Through a generous matching gift fund from board member Chris Flowers, donations made to PATS by December 31, 2010 will be doubled, multiplying the impact of your gift. If you've been meaning to give or have a gift card to use, make sure you take advantage of this opportunity!
We also have some more updates to announce:
Field report from Cherry:
The first photo above is DianDian (the girl in orange) from Lixin. She is one of the nine new kids enrolled this past summer, and her health and CD4 have already markedly improved since she joined the program. Her house is also much much cleaner now. With the daily pill chart, she and her mom both now have perfect treatment adherence. The teddy bear she is holding is from her sponsor.
The second picture is YuJuan (the girl in purple), also from Lixin. For some reason, she was super happy when we visited. She was really happy with the gifts from her sponsors. Her grandpa is in charge of her medication and is now paying a lot more attention since getting support and education from community health workers.The children in the last photo are siblings ZiHao (boy) and Yue (girl). They both live in the WenChangGe group home in Fuyang with three other HIV-positive orphans. They are really lucky to have each other's company and are very playful!
PATS staff and volunteers have been quite busy in the last few months. For full details on our activities, check out our new, more interactive website. Here are a few highlights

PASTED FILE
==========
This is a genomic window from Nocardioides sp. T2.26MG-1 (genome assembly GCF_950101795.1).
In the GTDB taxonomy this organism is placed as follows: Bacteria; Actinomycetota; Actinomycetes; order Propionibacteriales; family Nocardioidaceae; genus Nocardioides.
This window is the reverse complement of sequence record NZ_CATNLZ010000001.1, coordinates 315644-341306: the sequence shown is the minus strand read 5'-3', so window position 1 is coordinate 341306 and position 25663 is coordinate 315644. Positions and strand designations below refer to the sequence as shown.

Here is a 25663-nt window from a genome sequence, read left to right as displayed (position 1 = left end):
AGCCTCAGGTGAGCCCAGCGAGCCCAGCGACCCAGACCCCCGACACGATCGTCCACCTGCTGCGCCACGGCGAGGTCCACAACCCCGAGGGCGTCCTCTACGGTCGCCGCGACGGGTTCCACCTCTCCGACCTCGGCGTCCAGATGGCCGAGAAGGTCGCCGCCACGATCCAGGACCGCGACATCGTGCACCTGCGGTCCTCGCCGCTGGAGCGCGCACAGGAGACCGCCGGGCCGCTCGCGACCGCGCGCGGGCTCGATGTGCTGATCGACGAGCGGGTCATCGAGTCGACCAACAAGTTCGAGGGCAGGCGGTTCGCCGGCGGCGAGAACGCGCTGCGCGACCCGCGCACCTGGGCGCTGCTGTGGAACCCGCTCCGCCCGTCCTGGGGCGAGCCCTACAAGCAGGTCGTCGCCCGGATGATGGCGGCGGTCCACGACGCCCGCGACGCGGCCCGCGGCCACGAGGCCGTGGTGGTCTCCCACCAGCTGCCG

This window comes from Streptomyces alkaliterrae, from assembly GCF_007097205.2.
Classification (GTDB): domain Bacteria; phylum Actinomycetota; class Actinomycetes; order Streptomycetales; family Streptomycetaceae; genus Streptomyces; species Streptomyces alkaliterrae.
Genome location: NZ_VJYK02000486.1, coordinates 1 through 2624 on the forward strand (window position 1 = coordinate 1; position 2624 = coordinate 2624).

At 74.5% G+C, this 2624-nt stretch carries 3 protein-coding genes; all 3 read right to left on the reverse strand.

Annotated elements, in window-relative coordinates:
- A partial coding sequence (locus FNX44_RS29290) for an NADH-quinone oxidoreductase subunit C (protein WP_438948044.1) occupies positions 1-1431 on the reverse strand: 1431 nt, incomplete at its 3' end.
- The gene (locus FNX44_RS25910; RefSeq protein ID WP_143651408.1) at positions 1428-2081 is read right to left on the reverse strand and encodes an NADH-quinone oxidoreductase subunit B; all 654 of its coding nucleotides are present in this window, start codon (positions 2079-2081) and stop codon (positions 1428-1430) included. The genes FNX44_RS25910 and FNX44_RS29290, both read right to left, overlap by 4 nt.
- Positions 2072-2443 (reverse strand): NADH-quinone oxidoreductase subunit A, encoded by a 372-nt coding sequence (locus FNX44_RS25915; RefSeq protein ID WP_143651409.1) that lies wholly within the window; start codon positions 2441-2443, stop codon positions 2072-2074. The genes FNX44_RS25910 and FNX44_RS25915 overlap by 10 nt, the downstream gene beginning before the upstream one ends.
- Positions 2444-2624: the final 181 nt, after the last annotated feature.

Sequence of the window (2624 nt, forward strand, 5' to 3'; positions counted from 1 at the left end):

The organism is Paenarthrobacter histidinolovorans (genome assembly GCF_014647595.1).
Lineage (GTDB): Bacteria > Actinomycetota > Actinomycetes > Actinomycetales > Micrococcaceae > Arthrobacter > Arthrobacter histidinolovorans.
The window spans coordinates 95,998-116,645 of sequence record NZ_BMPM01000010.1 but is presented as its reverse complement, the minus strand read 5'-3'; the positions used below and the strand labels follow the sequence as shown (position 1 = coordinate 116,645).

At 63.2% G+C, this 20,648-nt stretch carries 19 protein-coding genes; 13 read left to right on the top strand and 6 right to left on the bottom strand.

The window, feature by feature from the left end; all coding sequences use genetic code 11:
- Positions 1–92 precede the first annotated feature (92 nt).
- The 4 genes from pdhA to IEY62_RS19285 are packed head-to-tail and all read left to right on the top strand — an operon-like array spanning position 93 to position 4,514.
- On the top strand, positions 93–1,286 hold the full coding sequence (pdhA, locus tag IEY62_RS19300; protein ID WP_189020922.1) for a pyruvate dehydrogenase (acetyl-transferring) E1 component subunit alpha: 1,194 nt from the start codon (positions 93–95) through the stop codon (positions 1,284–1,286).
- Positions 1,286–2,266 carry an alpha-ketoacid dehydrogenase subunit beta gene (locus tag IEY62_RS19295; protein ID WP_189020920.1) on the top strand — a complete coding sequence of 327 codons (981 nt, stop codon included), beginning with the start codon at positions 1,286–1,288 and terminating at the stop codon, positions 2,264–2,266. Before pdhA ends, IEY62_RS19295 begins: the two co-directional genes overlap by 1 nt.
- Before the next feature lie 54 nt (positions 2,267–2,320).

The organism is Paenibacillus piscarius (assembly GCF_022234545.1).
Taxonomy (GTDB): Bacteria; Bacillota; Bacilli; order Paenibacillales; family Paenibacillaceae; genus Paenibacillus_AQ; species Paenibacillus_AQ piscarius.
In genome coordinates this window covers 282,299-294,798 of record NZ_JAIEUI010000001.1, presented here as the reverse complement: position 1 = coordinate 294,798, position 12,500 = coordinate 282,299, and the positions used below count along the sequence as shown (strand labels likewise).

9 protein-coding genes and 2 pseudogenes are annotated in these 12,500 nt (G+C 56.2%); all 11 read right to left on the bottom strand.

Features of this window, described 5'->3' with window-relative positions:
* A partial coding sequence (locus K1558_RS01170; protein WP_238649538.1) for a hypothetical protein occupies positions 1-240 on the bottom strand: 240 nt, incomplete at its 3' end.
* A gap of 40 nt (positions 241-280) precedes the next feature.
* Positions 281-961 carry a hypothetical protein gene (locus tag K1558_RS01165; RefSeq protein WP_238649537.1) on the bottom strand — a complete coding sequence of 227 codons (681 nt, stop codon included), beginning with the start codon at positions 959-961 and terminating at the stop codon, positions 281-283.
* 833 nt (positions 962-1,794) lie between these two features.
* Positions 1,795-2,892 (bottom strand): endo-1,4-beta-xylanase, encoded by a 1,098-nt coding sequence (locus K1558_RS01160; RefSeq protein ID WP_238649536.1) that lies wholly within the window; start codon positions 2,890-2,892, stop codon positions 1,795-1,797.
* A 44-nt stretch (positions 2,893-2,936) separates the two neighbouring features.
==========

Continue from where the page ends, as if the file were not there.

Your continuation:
Earlier this fall, board member Jialan Wang pledged a $5000 matching gift fund, with an additional $1000 if that goal was met. We're happy to announce that we have achieved that goal, which represents about three months' worth of treatment support for our 45 PATS Kids. Fellow board member Chris Flowers has pledged an additional $5000 in matching funds, so all donations made before the end of the year will be doubled.
Happy Holidays from PATS!
[Volunteer Rosemary Wilson kept a journal of her experiences during this summer’s annual program visit. This excerpt describes her visit to Wen Xiang Ge Group Home where several PATS children live together and receive care.]
We were shown down the hall where neat piles of school exercise books were piled on tables. Each child’s work was also very neat; even tiny, five-year-old Zhen Zhen, with her yellow dress and sticking up pigtails, had written her letters and numbers perfectly in her book.
Zhen Zhen’s HIV-positive birth parents abandoned her in a park when she was about 2, leaving a note asking someone to take care of her. She was taken in by a family, but then they learned she was HIV-positive they took her to Anhui and left her there. During our visit, she earnestly told PATS advisor Mr. Wang that she knew her best chance to survive was living at Wen Xiang Ge Home.
This group home model is currently being evaluated to compare its efficacy to that of other models for care. Staff members were working on a poster to present at the upcoming AIDS conference in Vienna. Charts showed CD4 counts and viral loads of these children compared to those in care in private homes, as well
as the difference in overhead costs.
This report is an excerpt from our latest newsletter. Please click below to read more.